Recommended Books for Newly Independent Readers

If you have a young reader that is able to read independently (for the most part) and ready to make the change from the more difficult easy readers to chapter books then this is the list to take note of. When a child begins reading fluently their efforts are more automatic and exploring a wider variety of subjects and authors and showing less reliance of the illustrations to glean the meaning of new words and phrases. They are using more expression and taking pauses to coordinate with punctuation and the natural flow of language. Their energy is devoted to understanding, have good command and use of the various comprehension strategies, and can correct their own mistakes most of the time while still being willing to ask for assistance as needed.

Here are some suggestions, including some I brought home for my son this week. As usual, I am 20140303-164915.jpgsure I missed some perfectly wonderful books for this reading level, and if I missed your favorites please mention them in a comment so others can check them out. If you are browsing our fiction shelves in the children’s room looking for books for these readers, I can give you some quick hints to find even more. The transitional chapter books have a yellow dot sticker on the spine with the call number. This makes spotting one or two when you are browsing with no specific author in mind super easy. Do not rule out books in the Easy Reader or Easy Non Fictionsection at this stage either- some books here do have  vocabulary that can help your young reader continue to grow.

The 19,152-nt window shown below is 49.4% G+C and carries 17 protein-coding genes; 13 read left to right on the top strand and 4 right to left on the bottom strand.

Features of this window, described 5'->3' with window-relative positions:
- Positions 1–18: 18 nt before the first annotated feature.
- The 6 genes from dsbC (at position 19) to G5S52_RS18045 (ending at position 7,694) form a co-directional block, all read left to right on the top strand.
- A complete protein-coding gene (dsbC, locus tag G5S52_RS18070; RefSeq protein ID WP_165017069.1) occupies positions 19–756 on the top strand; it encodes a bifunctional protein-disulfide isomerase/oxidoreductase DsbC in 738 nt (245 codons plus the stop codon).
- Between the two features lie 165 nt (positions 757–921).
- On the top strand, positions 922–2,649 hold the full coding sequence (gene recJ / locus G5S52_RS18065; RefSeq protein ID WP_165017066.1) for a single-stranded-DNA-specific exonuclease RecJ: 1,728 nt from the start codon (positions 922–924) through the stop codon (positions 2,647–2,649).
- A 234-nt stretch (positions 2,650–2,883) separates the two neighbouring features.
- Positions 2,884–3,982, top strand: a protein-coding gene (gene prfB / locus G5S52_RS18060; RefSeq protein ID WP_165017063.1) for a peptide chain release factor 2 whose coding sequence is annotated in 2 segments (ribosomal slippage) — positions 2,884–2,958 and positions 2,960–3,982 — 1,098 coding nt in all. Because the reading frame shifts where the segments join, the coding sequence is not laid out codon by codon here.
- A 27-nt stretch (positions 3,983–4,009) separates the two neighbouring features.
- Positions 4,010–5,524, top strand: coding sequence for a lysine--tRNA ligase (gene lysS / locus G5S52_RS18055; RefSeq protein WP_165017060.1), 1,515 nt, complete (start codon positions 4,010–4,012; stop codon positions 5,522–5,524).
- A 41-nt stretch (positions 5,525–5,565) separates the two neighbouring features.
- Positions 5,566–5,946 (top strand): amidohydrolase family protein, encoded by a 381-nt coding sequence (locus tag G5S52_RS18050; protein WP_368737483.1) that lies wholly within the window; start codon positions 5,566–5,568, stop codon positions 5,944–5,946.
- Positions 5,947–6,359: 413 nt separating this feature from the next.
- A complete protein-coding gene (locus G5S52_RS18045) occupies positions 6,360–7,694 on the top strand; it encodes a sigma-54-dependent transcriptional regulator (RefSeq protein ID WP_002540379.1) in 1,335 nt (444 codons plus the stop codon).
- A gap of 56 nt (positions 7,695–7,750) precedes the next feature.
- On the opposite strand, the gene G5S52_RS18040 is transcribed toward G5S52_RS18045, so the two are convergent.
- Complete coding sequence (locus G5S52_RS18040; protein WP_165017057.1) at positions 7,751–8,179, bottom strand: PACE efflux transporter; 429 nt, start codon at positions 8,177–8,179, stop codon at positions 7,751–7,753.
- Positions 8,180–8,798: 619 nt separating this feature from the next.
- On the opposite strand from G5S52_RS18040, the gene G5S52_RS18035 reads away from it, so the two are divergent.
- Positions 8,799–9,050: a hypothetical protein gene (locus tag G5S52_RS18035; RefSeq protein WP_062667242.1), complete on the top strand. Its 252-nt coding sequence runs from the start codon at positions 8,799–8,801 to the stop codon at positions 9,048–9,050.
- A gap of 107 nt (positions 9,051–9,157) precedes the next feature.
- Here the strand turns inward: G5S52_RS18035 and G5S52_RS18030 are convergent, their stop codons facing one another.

Ashanti to Zulu: African Traditions by Margaret Musgrove.
Explains some traditions and customs of 26 African tribes beginning with letters from A to Z.

Dinosaurs Before Dark (Magic Tree House, #1) by Mary Pope Osborne.